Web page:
Type 2 Diabetes is a common chronic disease that results from an imbalance between the bodies insulin need and the production of insulin. It is a heterogeneous disorder in which the relative contributions of insulin resistance and defects in insulin secretion are highly variable between patients. Insulin is produced by beta cells located in the islets of Langerhans in the pancreas. It is a hormone with an extensive range of effects on metabolism. One of its main functions is to facilitate glucose uptake in various body tissues to allow glycogen storage. Besides a number of internal and external stimuli, the primary stimulus for insulin secretion are elevated glucose levels. When a relative lack of insulin remains untreated, this will eventually result in hyperglycaemia, i.e. diabetes. Besides short term symptoms of hyperglycaemia, the main burden of type 2 diabetes are its long term complications; retinopathy, nephropathy, neuropathy and cardiovascular disease, which account for most of the morbidity and mortality of the disease. Worldwide type 2 diabetes is a rapidly growing health care issue, with an estimated 171 million patients worldwide in 2000 and the expectancy that this number will be more than doubled by 2030. Although many researchers in the past decennia have devoted their research to type 2 diabetes, much of the exact pathophysiology of the disease is still unknown.

E.J.G. Sijbrands (Eric)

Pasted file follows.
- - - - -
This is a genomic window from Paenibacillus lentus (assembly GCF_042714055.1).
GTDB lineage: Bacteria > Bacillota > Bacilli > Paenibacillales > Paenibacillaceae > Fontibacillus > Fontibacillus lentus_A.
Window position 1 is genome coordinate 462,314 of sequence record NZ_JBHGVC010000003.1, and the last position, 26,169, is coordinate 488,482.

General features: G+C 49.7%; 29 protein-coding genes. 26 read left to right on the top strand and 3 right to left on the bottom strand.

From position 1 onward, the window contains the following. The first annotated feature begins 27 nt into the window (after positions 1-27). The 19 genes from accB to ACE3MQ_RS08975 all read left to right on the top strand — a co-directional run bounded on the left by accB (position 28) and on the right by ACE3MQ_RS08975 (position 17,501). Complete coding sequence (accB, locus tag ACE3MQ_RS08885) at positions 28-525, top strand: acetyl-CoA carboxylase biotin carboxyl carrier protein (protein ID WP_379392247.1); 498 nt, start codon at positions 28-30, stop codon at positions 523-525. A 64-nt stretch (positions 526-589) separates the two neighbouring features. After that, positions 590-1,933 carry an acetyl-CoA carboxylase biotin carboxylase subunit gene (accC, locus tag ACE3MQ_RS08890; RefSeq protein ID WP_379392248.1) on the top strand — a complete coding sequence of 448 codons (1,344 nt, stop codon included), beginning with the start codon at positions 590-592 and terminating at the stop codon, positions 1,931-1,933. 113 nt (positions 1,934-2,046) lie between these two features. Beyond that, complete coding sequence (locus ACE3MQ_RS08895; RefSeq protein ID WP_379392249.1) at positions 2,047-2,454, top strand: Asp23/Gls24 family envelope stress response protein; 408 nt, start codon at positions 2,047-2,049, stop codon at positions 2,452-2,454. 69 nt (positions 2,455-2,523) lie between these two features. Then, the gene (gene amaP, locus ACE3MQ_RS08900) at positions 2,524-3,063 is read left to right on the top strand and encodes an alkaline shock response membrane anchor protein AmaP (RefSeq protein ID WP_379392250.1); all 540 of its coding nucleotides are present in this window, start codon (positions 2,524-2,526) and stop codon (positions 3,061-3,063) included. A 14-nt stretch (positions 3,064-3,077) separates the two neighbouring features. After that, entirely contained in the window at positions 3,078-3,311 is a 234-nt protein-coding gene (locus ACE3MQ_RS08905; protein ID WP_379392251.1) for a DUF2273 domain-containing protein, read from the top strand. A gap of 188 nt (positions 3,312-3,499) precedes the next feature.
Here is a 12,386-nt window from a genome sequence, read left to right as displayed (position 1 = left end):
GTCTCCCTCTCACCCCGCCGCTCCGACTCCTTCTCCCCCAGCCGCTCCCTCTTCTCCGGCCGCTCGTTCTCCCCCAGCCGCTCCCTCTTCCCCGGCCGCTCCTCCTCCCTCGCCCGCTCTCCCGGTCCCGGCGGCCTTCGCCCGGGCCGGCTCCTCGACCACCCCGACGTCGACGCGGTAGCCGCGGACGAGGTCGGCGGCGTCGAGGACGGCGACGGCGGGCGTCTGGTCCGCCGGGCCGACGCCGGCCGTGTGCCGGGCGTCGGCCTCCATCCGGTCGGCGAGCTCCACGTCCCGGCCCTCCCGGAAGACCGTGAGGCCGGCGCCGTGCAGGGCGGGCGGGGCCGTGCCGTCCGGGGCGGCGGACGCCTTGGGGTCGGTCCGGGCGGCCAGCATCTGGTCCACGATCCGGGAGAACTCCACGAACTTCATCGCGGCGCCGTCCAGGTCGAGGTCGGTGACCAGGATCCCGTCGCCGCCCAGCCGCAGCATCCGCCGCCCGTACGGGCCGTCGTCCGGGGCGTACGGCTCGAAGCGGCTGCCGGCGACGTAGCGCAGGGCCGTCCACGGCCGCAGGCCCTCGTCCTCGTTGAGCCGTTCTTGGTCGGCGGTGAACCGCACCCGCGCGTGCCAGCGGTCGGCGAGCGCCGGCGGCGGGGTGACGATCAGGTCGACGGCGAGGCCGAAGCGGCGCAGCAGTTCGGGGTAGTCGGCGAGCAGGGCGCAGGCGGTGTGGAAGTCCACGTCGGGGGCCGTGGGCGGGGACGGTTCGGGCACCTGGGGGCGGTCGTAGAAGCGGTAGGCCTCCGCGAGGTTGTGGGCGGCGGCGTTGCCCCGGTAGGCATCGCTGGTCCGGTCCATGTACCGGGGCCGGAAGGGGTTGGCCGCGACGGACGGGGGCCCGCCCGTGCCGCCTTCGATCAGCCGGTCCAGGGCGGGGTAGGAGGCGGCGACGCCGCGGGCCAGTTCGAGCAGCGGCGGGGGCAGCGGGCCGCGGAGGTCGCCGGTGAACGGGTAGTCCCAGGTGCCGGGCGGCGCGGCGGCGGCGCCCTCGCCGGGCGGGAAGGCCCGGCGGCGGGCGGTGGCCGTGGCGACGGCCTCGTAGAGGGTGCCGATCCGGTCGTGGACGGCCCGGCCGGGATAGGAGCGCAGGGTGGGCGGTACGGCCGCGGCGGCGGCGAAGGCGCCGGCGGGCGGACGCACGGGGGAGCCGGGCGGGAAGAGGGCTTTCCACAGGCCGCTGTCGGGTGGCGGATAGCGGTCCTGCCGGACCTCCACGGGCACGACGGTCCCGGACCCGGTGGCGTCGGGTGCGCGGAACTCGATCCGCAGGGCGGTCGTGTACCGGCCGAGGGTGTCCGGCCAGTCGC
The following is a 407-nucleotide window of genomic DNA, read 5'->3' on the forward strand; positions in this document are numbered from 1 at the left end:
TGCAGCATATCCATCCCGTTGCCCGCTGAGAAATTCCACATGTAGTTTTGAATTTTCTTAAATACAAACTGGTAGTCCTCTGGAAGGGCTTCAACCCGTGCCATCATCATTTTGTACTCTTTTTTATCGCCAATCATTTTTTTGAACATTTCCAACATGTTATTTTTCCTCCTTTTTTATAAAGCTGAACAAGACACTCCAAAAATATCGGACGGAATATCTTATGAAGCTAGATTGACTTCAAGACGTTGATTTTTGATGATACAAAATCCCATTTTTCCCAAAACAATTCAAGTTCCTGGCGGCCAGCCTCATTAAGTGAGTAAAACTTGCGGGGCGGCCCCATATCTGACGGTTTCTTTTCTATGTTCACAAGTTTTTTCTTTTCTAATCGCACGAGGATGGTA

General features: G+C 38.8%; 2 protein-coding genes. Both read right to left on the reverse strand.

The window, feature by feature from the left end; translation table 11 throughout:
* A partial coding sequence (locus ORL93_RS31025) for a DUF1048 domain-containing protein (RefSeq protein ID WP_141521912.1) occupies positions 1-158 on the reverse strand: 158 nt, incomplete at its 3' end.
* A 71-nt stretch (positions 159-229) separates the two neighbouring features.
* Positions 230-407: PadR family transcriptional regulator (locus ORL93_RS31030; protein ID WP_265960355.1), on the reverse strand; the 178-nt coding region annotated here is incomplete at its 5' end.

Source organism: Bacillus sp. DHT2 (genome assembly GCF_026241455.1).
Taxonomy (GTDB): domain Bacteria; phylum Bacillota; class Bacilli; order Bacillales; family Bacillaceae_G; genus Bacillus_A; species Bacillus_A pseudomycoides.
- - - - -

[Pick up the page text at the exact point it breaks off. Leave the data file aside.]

Erasmus University Rotterdam
The Rotterdam Study is supported by the Erasmus Medical Center and Erasmus University Rotterdam; the Netherlands Organization for Scientific Research; the Netherlands Organization for Health Research and Development (ZonMw); the Research Institute for Diseases in the Elderly; the Ministry of Education, Culture and Science; the Ministry of Health, Welfare and Sports; the European Commission; and the Municipality of Rotterdam. This study was further supported by the Centre for Medical Systems Biology (CMSB ) in the framework of the Netherlands Genomics Initiative (NGI). The Genome Wide Association database of the Rotterdam Study was made possible through funding from the Dutch Research Organisation NWO (nr.175.010.2005.011). The Dutch Famine Birth Cohort was financially supported by a Netherlands Heart Foundation Grant (NHS2003B165). The original DALI study was an investigator-driven study partly supported by an unrestricted grant from Parke-Davis, the Netherlands, which is now Pfizer, the Netherlands. The original Dali Study group included (in alphabetical order): Erasmus Medical Center Rotterdam Department of Internal Medicine; Erasmus University Chemistry; Gaubius Laboratory TNO -KvL, Leiden; Leiden University Medical Center; University Medical Center Utrecht, Julius Center forGeneral Practice and Patient Oriented Research; University Medical Center Utrecht, Division of Internal Medicine. The DiaGene study group included (in alphabetical order): Catharina Hospital Eindhoven; Diagnostic Center Eindhoven, Erasmus University Medical Center; Maxima Medical Center Eindhoven. Not product-related financial support was provided by Pfizer bv, the Netherlands. Financial support for printing this thesis was kindly provided by: Erasmus University Rotterdam, Dutch Diabetes Research Foundation, J.E. Jurriaanse stichting, Daiichi Sankyo Nederland bv, Astellas pharma bv, Novo Nordisk bv, Boehringer Ingelheim bv, Novartis pharma bv, Sanofi-Aventis bv, Servier Nederland farma bv.
Erasmus MC: University Medical Center Rotterdam

van Hoek, M. (2011, June 16). Genetics of Type 2 Diabetes: association, interaction, prediction. Erasmus University Rotterdam. Retrieved from http://hdl.handle.net/1765/39210